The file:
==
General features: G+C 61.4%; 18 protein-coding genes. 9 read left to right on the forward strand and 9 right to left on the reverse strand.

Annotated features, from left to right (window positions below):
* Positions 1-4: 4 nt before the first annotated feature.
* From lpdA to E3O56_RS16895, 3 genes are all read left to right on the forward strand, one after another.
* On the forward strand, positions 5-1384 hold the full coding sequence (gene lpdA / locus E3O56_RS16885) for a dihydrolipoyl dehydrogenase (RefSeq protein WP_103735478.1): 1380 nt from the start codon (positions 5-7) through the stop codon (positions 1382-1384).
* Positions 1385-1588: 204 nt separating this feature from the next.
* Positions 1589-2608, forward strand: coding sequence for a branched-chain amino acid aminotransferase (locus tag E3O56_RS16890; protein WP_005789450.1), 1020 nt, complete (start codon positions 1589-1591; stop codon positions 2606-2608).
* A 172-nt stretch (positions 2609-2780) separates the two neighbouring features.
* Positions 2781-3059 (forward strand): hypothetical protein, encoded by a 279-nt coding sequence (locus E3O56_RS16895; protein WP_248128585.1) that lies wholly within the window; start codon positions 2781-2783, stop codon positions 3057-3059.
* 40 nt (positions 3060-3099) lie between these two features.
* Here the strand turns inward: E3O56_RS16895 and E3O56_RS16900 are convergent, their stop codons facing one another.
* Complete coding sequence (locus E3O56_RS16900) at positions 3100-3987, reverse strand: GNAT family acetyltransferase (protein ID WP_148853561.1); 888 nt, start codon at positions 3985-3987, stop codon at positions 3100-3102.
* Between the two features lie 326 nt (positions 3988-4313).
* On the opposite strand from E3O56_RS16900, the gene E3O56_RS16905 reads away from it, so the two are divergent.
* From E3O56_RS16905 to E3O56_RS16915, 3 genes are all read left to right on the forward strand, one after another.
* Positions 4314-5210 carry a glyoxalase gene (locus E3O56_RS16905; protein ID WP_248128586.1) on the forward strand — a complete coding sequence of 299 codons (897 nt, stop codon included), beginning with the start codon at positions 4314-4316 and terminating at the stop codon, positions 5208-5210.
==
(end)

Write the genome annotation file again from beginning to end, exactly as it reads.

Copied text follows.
General features: G+C 61.4%; 18 protein-coding genes. 9 read left to right on the forward strand and 9 right to left on the reverse strand.

Annotated features, from left to right (window positions below):
* Positions 1-4: 4 nt before the first annotated feature.
* From lpdA to E3O56_RS16895, 3 genes are all read left to right on the forward strand, one after another.
* On the forward strand, positions 5-1384 hold the full coding sequence (gene lpdA / locus E3O56_RS16885) for a dihydrolipoyl dehydrogenase (RefSeq protein WP_103735478.1): 1380 nt from the start codon (positions 5-7) through the stop codon (positions 1382-1384).
* Positions 1385-1588: 204 nt separating this feature from the next.
* Positions 1589-2608, forward strand: coding sequence for a branched-chain amino acid aminotransferase (locus tag E3O56_RS16890; protein WP_005789450.1), 1020 nt, complete (start codon positions 1589-1591; stop codon positions 2606-2608).
* A 172-nt stretch (positions 2609-2780) separates the two neighbouring features.
* Positions 2781-3059 (forward strand): hypothetical protein, encoded by a 279-nt coding sequence (locus E3O56_RS16895; protein WP_248128585.1) that lies wholly within the window; start codon positions 2781-2783, stop codon positions 3057-3059.
* 40 nt (positions 3060-3099) lie between these two features.
* Here the strand turns inward: E3O56_RS16895 and E3O56_RS16900 are convergent, their stop codons facing one another.
* Complete coding sequence (locus E3O56_RS16900) at positions 3100-3987, reverse strand: GNAT family acetyltransferase (protein ID WP_148853561.1); 888 nt, start codon at positions 3985-3987, stop codon at positions 3100-3102.
* Between the two features lie 326 nt (positions 3988-4313).
* On the opposite strand from E3O56_RS16900, the gene E3O56_RS16905 reads away from it, so the two are divergent.
* From E3O56_RS16905 to E3O56_RS16915, 3 genes are all read left to right on the forward strand, one after another.
* Positions 4314-5210 carry a glyoxalase gene (locus E3O56_RS16905; protein ID WP_248128586.1) on the forward strand — a complete coding sequence of 299 codons (897 nt, stop codon included), beginning with the start codon at positions 4314-4316 and terminating at the stop codon, positions 5208-5210.